My great grandfather had three brothers (Costache, Dumitrache and Ştefan Bărbulescu) and two sisters (Smaranda Tãnãsescu and Filofteea Mirescu). Costache Bărbulescu was the owner of the church clothes shop of the Romanian Christian Orthodox Patriarchate, was a member of the suits of Patriarch Miron Cristea and Patriarch Nicodim and he also fought in the World War I. He made a pilgrimage to Constantinople, therefore he was a Hadji.
Dumitrache Bărbulescu was the owner of the Metallurgical Plant and Bell Factory “Démètre Bărbulescu” in Galaţi. He fought in the Second Balkan War (1913) and was one of the liberal leaders of Galaţi in the Interwar period. He married Maria-Ana Ştefănescu, the niece of the rich real estate owner from Galaţi, Ion Hagi-Ştefănescu (affined to the Neniţescu family).
Ştefan Bărbulescu owned a machine shop in Bucharest and his daughter married Puiu Călinescu (1920-1997), a famous Romanian comedy actor.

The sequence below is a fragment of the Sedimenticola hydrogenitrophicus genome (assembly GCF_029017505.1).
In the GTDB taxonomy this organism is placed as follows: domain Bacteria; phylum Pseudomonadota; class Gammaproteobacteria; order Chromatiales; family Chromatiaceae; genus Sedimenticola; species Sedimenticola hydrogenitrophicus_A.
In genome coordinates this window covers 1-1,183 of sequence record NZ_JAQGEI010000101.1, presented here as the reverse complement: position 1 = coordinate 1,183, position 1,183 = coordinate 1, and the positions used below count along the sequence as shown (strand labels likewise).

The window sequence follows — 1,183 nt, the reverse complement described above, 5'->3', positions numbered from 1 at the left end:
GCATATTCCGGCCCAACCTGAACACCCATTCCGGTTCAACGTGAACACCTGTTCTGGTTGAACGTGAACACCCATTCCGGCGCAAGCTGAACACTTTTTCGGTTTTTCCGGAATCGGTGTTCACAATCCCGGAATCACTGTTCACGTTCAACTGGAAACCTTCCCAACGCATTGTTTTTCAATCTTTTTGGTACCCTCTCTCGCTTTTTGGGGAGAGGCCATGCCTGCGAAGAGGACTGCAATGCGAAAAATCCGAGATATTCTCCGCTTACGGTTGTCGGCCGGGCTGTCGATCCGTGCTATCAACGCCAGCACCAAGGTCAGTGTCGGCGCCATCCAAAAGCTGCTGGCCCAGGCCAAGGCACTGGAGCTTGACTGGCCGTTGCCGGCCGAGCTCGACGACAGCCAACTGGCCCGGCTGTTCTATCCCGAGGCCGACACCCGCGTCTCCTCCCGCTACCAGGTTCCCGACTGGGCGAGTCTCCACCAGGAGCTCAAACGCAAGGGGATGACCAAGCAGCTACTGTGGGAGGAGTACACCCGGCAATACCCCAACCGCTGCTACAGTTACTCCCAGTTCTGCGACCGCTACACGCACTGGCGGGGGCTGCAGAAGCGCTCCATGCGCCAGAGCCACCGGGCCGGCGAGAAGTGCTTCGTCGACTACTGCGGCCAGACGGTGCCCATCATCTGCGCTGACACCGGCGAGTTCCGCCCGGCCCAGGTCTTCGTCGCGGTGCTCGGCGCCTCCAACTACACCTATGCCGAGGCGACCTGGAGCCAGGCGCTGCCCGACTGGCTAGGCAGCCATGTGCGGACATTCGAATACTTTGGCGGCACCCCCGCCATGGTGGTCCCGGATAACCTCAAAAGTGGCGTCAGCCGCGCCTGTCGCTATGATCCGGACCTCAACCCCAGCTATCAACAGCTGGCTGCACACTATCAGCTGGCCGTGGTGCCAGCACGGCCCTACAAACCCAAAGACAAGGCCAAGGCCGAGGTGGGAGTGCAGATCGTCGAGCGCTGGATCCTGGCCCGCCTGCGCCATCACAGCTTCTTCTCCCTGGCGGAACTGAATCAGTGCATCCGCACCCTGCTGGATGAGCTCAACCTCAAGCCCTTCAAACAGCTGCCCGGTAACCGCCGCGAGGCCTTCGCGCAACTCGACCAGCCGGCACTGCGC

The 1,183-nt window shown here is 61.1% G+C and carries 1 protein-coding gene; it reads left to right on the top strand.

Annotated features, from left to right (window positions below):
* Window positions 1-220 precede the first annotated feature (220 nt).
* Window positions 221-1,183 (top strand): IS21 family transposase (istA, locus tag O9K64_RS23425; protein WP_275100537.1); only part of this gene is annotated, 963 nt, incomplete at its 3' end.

From Bărbulescu family from Poiana also descended Constantin M. Vasilescu-Doru (1905-1993), sailor, aviator, inspector of taxes, horticulturist and inventor, owner of the homonymous greenhouses in Codlea (near Braşov) in the interwar period, supplier of the Romanian Royal House and President of Honour of the Romanian Horticultural Society. He was married to Rosa von Kraus, the daughter of the Transylvanian Saxon Thomas von Kraus (1866-1930), horticulturist, provider of the Imperial House of Vienna, who descended from another Thomas von Kraus, an officer born in Făgăraş, in 1663, and ennobled on June 9th 1702 for his acts of bravery by Emperor Leopold I of the Holy Roman Empire of the German Nation. C.M. Vasilescu-Doru and Rosa von Kraus had two children: Harry Vasilescu, horticulturist, owner of greenhouses in Otopeni, and Venera Vasilescu, European and national champion in cycling and motorcycling, Master of Sports, holder of a world record in speed cycling in 1953 (uncertified by the Romanian authorities of the time).